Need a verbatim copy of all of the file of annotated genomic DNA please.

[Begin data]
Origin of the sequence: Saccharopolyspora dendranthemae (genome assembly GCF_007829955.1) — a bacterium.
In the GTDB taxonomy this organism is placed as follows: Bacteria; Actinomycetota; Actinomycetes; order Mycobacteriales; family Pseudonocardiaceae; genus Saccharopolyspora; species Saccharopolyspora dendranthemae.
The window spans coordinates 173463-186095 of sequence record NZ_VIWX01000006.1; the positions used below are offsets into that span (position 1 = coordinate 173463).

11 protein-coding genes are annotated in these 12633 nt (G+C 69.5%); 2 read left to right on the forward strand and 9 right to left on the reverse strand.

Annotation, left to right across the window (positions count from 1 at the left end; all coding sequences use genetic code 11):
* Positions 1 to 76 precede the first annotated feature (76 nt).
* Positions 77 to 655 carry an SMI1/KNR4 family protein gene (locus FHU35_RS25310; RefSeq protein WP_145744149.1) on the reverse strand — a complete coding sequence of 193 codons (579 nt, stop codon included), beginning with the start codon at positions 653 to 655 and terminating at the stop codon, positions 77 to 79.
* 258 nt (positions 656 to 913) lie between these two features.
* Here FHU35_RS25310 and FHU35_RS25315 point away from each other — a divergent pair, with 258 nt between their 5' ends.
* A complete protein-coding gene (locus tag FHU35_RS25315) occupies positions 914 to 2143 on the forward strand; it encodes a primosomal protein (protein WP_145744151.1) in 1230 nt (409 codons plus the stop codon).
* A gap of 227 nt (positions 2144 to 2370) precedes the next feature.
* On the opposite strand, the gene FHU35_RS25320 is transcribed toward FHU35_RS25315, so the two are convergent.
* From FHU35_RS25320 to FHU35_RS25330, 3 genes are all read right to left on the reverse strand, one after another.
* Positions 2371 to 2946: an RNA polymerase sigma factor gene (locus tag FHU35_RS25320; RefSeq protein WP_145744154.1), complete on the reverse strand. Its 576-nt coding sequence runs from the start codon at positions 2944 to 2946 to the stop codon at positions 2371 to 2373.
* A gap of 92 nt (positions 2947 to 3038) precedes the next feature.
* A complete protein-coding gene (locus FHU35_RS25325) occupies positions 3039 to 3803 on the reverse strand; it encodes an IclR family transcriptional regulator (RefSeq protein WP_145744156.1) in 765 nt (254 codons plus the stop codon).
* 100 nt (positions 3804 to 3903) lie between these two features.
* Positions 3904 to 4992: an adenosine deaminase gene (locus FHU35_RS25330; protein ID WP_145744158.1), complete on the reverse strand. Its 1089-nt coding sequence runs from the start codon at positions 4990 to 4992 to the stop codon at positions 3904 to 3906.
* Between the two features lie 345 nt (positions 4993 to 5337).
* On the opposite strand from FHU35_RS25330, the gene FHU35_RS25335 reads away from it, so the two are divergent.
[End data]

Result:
Origin of the sequence: Saccharopolyspora dendranthemae (genome assembly GCF_007829955.1) — a bacterium.
In the GTDB taxonomy this organism is placed as follows: Bacteria; Actinomycetota; Actinomycetes; order Mycobacteriales; family Pseudonocardiaceae; genus Saccharopolyspora; species Saccharopolyspora dendranthemae.
The window spans coordinates 173463-186095 of sequence record NZ_VIWX01000006.1; the positions used below are offsets into that span (position 1 = coordinate 173463).

11 protein-coding genes are annotated in these 12633 nt (G+C 69.5%); 2 read left to right on the forward strand and 9 right to left on the reverse strand.

Annotation, left to right across the window (positions count from 1 at the left end; all coding sequences use genetic code 11):
* Positions 1 to 76 precede the first annotated feature (76 nt).
* Positions 77 to 655 carry an SMI1/KNR4 family protein gene (locus FHU35_RS25310; RefSeq protein WP_145744149.1) on the reverse strand — a complete coding sequence of 193 codons (579 nt, stop codon included), beginning with the start codon at positions 653 to 655 and terminating at the stop codon, positions 77 to 79.
* 258 nt (positions 656 to 913) lie between these two features.
* Here FHU35_RS25310 and FHU35_RS25315 point away from each other — a divergent pair, with 258 nt between their 5' ends.
* A complete protein-coding gene (locus tag FHU35_RS25315) occupies positions 914 to 2143 on the forward strand; it encodes a primosomal protein (protein WP_145744151.1) in 1230 nt (409 codons plus the stop codon).
* A gap of 227 nt (positions 2144 to 2370) precedes the next feature.
* On the opposite strand, the gene FHU35_RS25320 is transcribed toward FHU35_RS25315, so the two are convergent.
* From FHU35_RS25320 to FHU35_RS25330, 3 genes are all read right to left on the reverse strand, one after another.
* Positions 2371 to 2946: an RNA polymerase sigma factor gene (locus tag FHU35_RS25320; RefSeq protein WP_145744154.1), complete on the reverse strand. Its 576-nt coding sequence runs from the start codon at positions 2944 to 2946 to the stop codon at positions 2371 to 2373.
* A gap of 92 nt (positions 2947 to 3038) precedes the next feature.
* A complete protein-coding gene (locus FHU35_RS25325) occupies positions 3039 to 3803 on the reverse strand; it encodes an IclR family transcriptional regulator (RefSeq protein WP_145744156.1) in 765 nt (254 codons plus the stop codon).
* 100 nt (positions 3804 to 3903) lie between these two features.
* Positions 3904 to 4992: an adenosine deaminase gene (locus FHU35_RS25330; protein ID WP_145744158.1), complete on the reverse strand. Its 1089-nt coding sequence runs from the start codon at positions 4990 to 4992 to the stop codon at positions 3904 to 3906.
* Between the two features lie 345 nt (positions 4993 to 5337).
* On the opposite strand from FHU35_RS25330, the gene FHU35_RS25335 reads away from it, so the two are divergent.